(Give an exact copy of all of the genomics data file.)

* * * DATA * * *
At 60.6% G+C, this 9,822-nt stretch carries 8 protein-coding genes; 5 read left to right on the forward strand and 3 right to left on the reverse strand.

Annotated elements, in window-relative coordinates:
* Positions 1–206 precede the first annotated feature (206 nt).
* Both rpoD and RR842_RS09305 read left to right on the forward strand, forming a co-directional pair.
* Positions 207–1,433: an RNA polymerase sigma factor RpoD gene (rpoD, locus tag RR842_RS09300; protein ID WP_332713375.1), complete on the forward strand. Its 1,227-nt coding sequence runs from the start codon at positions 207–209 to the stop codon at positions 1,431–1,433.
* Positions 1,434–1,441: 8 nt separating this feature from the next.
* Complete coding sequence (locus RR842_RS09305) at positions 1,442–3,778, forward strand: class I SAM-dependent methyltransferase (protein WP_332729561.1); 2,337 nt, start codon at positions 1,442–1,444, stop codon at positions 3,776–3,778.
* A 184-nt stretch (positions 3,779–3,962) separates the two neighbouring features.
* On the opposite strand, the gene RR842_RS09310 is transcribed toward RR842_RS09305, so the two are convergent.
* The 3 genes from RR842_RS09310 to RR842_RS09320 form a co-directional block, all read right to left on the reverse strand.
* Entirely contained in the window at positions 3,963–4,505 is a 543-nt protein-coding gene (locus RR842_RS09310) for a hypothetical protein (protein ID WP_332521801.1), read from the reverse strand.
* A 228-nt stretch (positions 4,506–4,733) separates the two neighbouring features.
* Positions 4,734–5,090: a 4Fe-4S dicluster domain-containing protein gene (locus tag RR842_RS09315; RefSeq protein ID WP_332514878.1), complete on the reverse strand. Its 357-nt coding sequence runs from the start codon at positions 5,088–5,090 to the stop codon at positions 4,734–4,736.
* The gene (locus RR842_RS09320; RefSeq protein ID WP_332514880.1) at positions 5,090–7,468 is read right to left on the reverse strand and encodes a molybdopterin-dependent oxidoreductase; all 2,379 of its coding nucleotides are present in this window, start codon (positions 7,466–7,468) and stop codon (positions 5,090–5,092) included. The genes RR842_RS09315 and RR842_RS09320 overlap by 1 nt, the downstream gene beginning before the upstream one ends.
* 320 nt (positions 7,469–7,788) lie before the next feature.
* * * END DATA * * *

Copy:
At 60.6% G+C, this 9,822-nt stretch carries 8 protein-coding genes; 5 read left to right on the forward strand and 3 right to left on the reverse strand.

Annotated elements, in window-relative coordinates:
* Positions 1–206 precede the first annotated feature (206 nt).
* Both rpoD and RR842_RS09305 read left to right on the forward strand, forming a co-directional pair.
* Positions 207–1,433: an RNA polymerase sigma factor RpoD gene (rpoD, locus tag RR842_RS09300; protein ID WP_332713375.1), complete on the forward strand. Its 1,227-nt coding sequence runs from the start codon at positions 207–209 to the stop codon at positions 1,431–1,433.
* Positions 1,434–1,441: 8 nt separating this feature from the next.
* Complete coding sequence (locus RR842_RS09305) at positions 1,442–3,778, forward strand: class I SAM-dependent methyltransferase (protein WP_332729561.1); 2,337 nt, start codon at positions 1,442–1,444, stop codon at positions 3,776–3,778.
* A 184-nt stretch (positions 3,779–3,962) separates the two neighbouring features.
* On the opposite strand, the gene RR842_RS09310 is transcribed toward RR842_RS09305, so the two are convergent.
* The 3 genes from RR842_RS09310 to RR842_RS09320 form a co-directional block, all read right to left on the reverse strand.
* Entirely contained in the window at positions 3,963–4,505 is a 543-nt protein-coding gene (locus RR842_RS09310) for a hypothetical protein (protein ID WP_332521801.1), read from the reverse strand.
* A 228-nt stretch (positions 4,506–4,733) separates the two neighbouring features.
* Positions 4,734–5,090: a 4Fe-4S dicluster domain-containing protein gene (locus tag RR842_RS09315; RefSeq protein ID WP_332514878.1), complete on the reverse strand. Its 357-nt coding sequence runs from the start codon at positions 5,088–5,090 to the stop codon at positions 4,734–4,736.
* The gene (locus RR842_RS09320; RefSeq protein ID WP_332514880.1) at positions 5,090–7,468 is read right to left on the reverse strand and encodes a molybdopterin-dependent oxidoreductase; all 2,379 of its coding nucleotides are present in this window, start codon (positions 7,466–7,468) and stop codon (positions 5,090–5,092) included. The genes RR842_RS09315 and RR842_RS09320 overlap by 1 nt, the downstream gene beginning before the upstream one ends.
* 320 nt (positions 7,469–7,788) lie before the next feature.